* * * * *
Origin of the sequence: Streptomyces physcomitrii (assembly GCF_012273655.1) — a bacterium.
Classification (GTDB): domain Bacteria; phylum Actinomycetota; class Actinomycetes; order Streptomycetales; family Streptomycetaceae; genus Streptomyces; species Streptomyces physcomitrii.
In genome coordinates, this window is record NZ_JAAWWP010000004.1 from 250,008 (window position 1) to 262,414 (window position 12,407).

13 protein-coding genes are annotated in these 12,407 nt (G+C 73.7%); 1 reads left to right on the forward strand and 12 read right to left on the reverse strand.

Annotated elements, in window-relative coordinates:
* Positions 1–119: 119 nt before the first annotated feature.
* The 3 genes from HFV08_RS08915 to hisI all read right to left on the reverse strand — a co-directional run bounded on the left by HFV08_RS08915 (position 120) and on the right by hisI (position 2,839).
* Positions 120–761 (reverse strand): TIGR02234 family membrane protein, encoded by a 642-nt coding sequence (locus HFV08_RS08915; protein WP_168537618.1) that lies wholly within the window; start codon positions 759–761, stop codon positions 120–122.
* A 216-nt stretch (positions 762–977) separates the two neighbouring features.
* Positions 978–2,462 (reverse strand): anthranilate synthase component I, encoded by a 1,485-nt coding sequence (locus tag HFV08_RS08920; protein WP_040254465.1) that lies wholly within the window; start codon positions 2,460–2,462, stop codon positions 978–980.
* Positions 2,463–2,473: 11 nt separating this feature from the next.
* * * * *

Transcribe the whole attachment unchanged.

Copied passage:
Origin of the sequence: Streptomyces physcomitrii (assembly GCF_012273655.1) — a bacterium.
Classification (GTDB): domain Bacteria; phylum Actinomycetota; class Actinomycetes; order Streptomycetales; family Streptomycetaceae; genus Streptomyces; species Streptomyces physcomitrii.
In genome coordinates, this window is record NZ_JAAWWP010000004.1 from 250,008 (window position 1) to 262,414 (window position 12,407).

13 protein-coding genes are annotated in these 12,407 nt (G+C 73.7%); 1 reads left to right on the forward strand and 12 read right to left on the reverse strand.

Annotated elements, in window-relative coordinates:
* Positions 1–119: 119 nt before the first annotated feature.
* The 3 genes from HFV08_RS08915 to hisI all read right to left on the reverse strand — a co-directional run bounded on the left by HFV08_RS08915 (position 120) and on the right by hisI (position 2,839).
* Positions 120–761 (reverse strand): TIGR02234 family membrane protein, encoded by a 642-nt coding sequence (locus HFV08_RS08915; protein WP_168537618.1) that lies wholly within the window; start codon positions 759–761, stop codon positions 120–122.
* A 216-nt stretch (positions 762–977) separates the two neighbouring features.
* Positions 978–2,462 (reverse strand): anthranilate synthase component I, encoded by a 1,485-nt coding sequence (locus tag HFV08_RS08920; protein WP_040254465.1) that lies wholly within the window; start codon positions 2,460–2,462, stop codon positions 978–980.
* Positions 2,463–2,473: 11 nt separating this feature from the next.